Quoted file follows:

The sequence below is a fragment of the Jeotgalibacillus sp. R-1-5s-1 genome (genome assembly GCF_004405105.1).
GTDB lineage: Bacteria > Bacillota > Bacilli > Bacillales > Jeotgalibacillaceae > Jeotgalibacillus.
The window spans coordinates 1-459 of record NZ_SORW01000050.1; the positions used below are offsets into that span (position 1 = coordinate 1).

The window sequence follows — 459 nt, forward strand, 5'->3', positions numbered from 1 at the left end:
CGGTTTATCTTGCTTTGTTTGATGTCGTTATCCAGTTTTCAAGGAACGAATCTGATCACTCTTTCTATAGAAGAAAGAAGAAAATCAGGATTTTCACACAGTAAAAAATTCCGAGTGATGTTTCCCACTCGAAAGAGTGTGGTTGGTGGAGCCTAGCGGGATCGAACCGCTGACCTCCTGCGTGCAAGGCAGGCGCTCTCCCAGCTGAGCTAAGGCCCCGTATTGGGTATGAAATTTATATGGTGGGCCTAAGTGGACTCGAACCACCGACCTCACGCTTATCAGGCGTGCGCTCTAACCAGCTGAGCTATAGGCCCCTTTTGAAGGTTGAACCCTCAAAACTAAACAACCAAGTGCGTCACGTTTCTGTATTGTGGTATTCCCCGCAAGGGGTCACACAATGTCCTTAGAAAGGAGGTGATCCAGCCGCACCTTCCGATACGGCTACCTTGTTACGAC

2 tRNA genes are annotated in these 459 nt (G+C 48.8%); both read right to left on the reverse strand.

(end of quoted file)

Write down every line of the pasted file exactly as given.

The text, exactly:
The sequence below is a fragment of the Jeotgalibacillus sp. R-1-5s-1 genome (genome assembly GCF_004405105.1).
GTDB lineage: Bacteria > Bacillota > Bacilli > Bacillales > Jeotgalibacillaceae > Jeotgalibacillus.
The window spans coordinates 1-459 of record NZ_SORW01000050.1; the positions used below are offsets into that span (position 1 = coordinate 1).

The window sequence follows — 459 nt, forward strand, 5'->3', positions numbered from 1 at the left end:
CGGTTTATCTTGCTTTGTTTGATGTCGTTATCCAGTTTTCAAGGAACGAATCTGATCACTCTTTCTATAGAAGAAAGAAGAAAATCAGGATTTTCACACAGTAAAAAATTCCGAGTGATGTTTCCCACTCGAAAGAGTGTGGTTGGTGGAGCCTAGCGGGATCGAACCGCTGACCTCCTGCGTGCAAGGCAGGCGCTCTCCCAGCTGAGCTAAGGCCCCGTATTGGGTATGAAATTTATATGGTGGGCCTAAGTGGACTCGAACCACCGACCTCACGCTTATCAGGCGTGCGCTCTAACCAGCTGAGCTATAGGCCCCTTTTGAAGGTTGAACCCTCAAAACTAAACAACCAAGTGCGTCACGTTTCTGTATTGTGGTATTCCCCGCAAGGGGTCACACAATGTCCTTAGAAAGGAGGTGATCCAGCCGCACCTTCCGATACGGCTACCTTGTTACGAC

2 tRNA genes are annotated in these 459 nt (G+C 48.8%); both read right to left on the reverse strand.